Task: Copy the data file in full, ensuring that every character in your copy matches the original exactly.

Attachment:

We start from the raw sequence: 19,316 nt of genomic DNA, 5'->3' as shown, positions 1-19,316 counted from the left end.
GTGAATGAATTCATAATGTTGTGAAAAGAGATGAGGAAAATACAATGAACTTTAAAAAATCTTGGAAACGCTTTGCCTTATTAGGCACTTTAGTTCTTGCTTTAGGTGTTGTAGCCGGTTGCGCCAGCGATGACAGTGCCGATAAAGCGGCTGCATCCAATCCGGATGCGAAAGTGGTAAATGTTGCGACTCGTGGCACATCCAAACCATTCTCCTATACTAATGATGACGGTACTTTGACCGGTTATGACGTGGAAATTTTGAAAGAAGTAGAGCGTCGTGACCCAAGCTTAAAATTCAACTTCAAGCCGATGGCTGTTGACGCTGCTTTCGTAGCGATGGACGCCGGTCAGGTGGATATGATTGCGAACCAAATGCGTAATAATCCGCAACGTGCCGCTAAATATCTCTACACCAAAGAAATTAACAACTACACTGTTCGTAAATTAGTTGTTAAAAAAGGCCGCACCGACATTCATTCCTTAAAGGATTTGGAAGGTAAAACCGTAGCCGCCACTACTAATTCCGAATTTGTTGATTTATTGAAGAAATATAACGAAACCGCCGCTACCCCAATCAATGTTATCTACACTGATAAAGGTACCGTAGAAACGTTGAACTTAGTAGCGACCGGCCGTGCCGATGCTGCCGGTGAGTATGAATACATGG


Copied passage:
We start from the raw sequence: 19,316 nt of genomic DNA, 5'->3' as shown, positions 1-19,316 counted from the left end.
GTGAATGAATTCATAATGTTGTGAAAAGAGATGAGGAAAATACAATGAACTTTAAAAAATCTTGGAAACGCTTTGCCTTATTAGGCACTTTAGTTCTTGCTTTAGGTGTTGTAGCCGGTTGCGCCAGCGATGACAGTGCCGATAAAGCGGCTGCATCCAATCCGGATGCGAAAGTGGTAAATGTTGCGACTCGTGGCACATCCAAACCATTCTCCTATACTAATGATGACGGTACTTTGACCGGTTATGACGTGGAAATTTTGAAAGAAGTAGAGCGTCGTGACCCAAGCTTAAAATTCAACTTCAAGCCGATGGCTGTTGACGCTGCTTTCGTAGCGATGGACGCCGGTCAGGTGGATATGATTGCGAACCAAATGCGTAATAATCCGCAACGTGCCGCTAAATATCTCTACACCAAAGAAATTAACAACTACACTGTTCGTAAATTAGTTGTTAAAAAAGGCCGCACCGACATTCATTCCTTAAAGGATTTGGAAGGTAAAACCGTAGCCGCCACTACTAATTCCGAATTTGTTGATTTATTGAAGAAATATAACGAAACCGCCGCTACCCCAATCAATGTTATCTACACTGATAAAGGTACCGTAGAAACGTTGAACTTAGTAGCGACCGGCCGTGCCGATGCTGCCGGTGAGTATGAATACATGG